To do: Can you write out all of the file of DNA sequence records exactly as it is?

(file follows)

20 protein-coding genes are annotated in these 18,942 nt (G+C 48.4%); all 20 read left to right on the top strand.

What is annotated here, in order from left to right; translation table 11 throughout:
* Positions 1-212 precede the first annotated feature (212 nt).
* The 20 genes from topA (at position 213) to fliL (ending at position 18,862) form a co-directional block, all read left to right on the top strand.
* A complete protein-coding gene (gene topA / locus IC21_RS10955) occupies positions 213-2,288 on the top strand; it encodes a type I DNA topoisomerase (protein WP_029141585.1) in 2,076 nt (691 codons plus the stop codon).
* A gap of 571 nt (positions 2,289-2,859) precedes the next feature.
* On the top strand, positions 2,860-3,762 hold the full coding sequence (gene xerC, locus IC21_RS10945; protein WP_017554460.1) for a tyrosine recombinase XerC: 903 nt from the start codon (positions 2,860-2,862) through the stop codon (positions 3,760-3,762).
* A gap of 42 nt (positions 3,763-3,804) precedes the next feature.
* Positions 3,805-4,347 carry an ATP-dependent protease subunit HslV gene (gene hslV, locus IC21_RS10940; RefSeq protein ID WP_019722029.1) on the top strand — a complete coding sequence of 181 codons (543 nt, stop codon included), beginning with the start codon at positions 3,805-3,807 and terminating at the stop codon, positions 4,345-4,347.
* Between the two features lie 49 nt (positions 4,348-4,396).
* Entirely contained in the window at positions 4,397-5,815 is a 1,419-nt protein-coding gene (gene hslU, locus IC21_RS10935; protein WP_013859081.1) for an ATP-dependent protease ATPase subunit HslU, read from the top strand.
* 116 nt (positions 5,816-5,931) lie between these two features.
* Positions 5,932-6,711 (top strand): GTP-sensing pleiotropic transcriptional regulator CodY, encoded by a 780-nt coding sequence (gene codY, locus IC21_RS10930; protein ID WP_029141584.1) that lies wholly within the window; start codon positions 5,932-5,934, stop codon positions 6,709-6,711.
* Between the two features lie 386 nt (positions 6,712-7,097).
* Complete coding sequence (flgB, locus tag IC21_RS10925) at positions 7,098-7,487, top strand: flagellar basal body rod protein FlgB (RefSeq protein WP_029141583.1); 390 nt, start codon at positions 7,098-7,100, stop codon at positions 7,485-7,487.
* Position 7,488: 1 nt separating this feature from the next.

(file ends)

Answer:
20 protein-coding genes are annotated in these 18,942 nt (G+C 48.4%); all 20 read left to right on the top strand.

What is annotated here, in order from left to right; translation table 11 throughout:
* Positions 1-212 precede the first annotated feature (212 nt).
* The 20 genes from topA (at position 213) to fliL (ending at position 18,862) form a co-directional block, all read left to right on the top strand.
* A complete protein-coding gene (gene topA / locus IC21_RS10955) occupies positions 213-2,288 on the top strand; it encodes a type I DNA topoisomerase (protein WP_029141585.1) in 2,076 nt (691 codons plus the stop codon).
* A gap of 571 nt (positions 2,289-2,859) precedes the next feature.
* On the top strand, positions 2,860-3,762 hold the full coding sequence (gene xerC, locus IC21_RS10945; protein WP_017554460.1) for a tyrosine recombinase XerC: 903 nt from the start codon (positions 2,860-2,862) through the stop codon (positions 3,760-3,762).
* A gap of 42 nt (positions 3,763-3,804) precedes the next feature.
* Positions 3,805-4,347 carry an ATP-dependent protease subunit HslV gene (gene hslV, locus IC21_RS10940; RefSeq protein ID WP_019722029.1) on the top strand — a complete coding sequence of 181 codons (543 nt, stop codon included), beginning with the start codon at positions 3,805-3,807 and terminating at the stop codon, positions 4,345-4,347.
* Between the two features lie 49 nt (positions 4,348-4,396).
* Entirely contained in the window at positions 4,397-5,815 is a 1,419-nt protein-coding gene (gene hslU, locus IC21_RS10935; protein WP_013859081.1) for an ATP-dependent protease ATPase subunit HslU, read from the top strand.
* 116 nt (positions 5,816-5,931) lie between these two features.
* Positions 5,932-6,711 (top strand): GTP-sensing pleiotropic transcriptional regulator CodY, encoded by a 780-nt coding sequence (gene codY, locus IC21_RS10930; protein ID WP_029141584.1) that lies wholly within the window; start codon positions 5,932-5,934, stop codon positions 6,709-6,711.
* Between the two features lie 386 nt (positions 6,712-7,097).
* Complete coding sequence (flgB, locus tag IC21_RS10925) at positions 7,098-7,487, top strand: flagellar basal body rod protein FlgB (RefSeq protein WP_029141583.1); 390 nt, start codon at positions 7,098-7,100, stop codon at positions 7,485-7,487.
* Position 7,488: 1 nt separating this feature from the next.